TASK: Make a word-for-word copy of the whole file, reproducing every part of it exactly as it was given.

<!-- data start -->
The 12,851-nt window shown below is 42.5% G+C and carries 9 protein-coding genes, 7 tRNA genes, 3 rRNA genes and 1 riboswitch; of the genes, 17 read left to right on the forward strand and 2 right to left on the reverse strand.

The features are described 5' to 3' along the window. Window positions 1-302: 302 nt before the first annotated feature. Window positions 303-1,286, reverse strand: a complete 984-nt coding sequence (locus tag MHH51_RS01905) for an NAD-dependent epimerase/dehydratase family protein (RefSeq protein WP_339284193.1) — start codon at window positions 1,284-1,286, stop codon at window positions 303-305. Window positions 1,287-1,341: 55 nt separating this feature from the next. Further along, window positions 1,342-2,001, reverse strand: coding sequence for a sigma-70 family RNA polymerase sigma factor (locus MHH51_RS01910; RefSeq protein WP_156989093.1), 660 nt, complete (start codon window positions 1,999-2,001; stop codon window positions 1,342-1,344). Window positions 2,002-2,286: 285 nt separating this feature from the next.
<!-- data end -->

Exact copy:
The 12,851-nt window shown below is 42.5% G+C and carries 9 protein-coding genes, 7 tRNA genes, 3 rRNA genes and 1 riboswitch; of the genes, 17 read left to right on the forward strand and 2 right to left on the reverse strand.

The features are described 5' to 3' along the window. Window positions 1-302: 302 nt before the first annotated feature. Window positions 303-1,286, reverse strand: a complete 984-nt coding sequence (locus tag MHH51_RS01905) for an NAD-dependent epimerase/dehydratase family protein (RefSeq protein WP_339284193.1) — start codon at window positions 1,284-1,286, stop codon at window positions 303-305. Window positions 1,287-1,341: 55 nt separating this feature from the next. Further along, window positions 1,342-2,001, reverse strand: coding sequence for a sigma-70 family RNA polymerase sigma factor (locus MHH51_RS01910; RefSeq protein WP_156989093.1), 660 nt, complete (start codon window positions 1,999-2,001; stop codon window positions 1,342-1,344). Window positions 2,002-2,286: 285 nt separating this feature from the next.